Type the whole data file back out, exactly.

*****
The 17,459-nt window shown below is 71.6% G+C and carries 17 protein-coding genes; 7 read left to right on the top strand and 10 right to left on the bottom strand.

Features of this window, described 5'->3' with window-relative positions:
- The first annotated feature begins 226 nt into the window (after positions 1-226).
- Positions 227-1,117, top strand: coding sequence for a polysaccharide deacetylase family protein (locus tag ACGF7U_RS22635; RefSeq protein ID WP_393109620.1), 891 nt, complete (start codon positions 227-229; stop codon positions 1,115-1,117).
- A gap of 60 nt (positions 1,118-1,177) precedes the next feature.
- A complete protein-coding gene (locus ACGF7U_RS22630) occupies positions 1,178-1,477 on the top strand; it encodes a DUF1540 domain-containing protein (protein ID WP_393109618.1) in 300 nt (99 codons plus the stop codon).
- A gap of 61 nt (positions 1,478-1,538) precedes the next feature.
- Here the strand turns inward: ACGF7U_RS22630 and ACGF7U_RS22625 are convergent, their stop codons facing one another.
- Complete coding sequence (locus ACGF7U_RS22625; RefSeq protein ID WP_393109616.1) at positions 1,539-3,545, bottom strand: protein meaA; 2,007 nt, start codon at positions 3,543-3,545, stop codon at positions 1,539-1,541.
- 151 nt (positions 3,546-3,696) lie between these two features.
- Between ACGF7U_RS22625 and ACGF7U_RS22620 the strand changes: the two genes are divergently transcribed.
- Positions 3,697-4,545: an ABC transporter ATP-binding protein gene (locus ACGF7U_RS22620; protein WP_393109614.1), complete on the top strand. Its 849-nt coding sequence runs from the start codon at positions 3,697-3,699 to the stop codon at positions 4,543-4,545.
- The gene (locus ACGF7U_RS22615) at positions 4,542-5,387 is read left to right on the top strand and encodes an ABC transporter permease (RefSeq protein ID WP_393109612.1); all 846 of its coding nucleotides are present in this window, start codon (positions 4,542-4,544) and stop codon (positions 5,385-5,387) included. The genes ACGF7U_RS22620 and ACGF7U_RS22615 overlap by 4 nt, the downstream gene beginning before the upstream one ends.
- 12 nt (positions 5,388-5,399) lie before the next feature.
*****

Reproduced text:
The 17,459-nt window shown below is 71.6% G+C and carries 17 protein-coding genes; 7 read left to right on the top strand and 10 right to left on the bottom strand.

Features of this window, described 5'->3' with window-relative positions:
- The first annotated feature begins 226 nt into the window (after positions 1-226).
- Positions 227-1,117, top strand: coding sequence for a polysaccharide deacetylase family protein (locus tag ACGF7U_RS22635; RefSeq protein ID WP_393109620.1), 891 nt, complete (start codon positions 227-229; stop codon positions 1,115-1,117).
- A gap of 60 nt (positions 1,118-1,177) precedes the next feature.
- A complete protein-coding gene (locus ACGF7U_RS22630) occupies positions 1,178-1,477 on the top strand; it encodes a DUF1540 domain-containing protein (protein ID WP_393109618.1) in 300 nt (99 codons plus the stop codon).
- A gap of 61 nt (positions 1,478-1,538) precedes the next feature.
- Here the strand turns inward: ACGF7U_RS22630 and ACGF7U_RS22625 are convergent, their stop codons facing one another.
- Complete coding sequence (locus ACGF7U_RS22625; RefSeq protein ID WP_393109616.1) at positions 1,539-3,545, bottom strand: protein meaA; 2,007 nt, start codon at positions 3,543-3,545, stop codon at positions 1,539-1,541.
- 151 nt (positions 3,546-3,696) lie between these two features.
- Between ACGF7U_RS22625 and ACGF7U_RS22620 the strand changes: the two genes are divergently transcribed.
- Positions 3,697-4,545: an ABC transporter ATP-binding protein gene (locus ACGF7U_RS22620; protein WP_393109614.1), complete on the top strand. Its 849-nt coding sequence runs from the start codon at positions 3,697-3,699 to the stop codon at positions 4,543-4,545.
- The gene (locus ACGF7U_RS22615) at positions 4,542-5,387 is read left to right on the top strand and encodes an ABC transporter permease (RefSeq protein ID WP_393109612.1); all 846 of its coding nucleotides are present in this window, start codon (positions 4,542-4,544) and stop codon (positions 5,385-5,387) included. The genes ACGF7U_RS22620 and ACGF7U_RS22615 overlap by 4 nt, the downstream gene beginning before the upstream one ends.
- 12 nt (positions 5,388-5,399) lie before the next feature.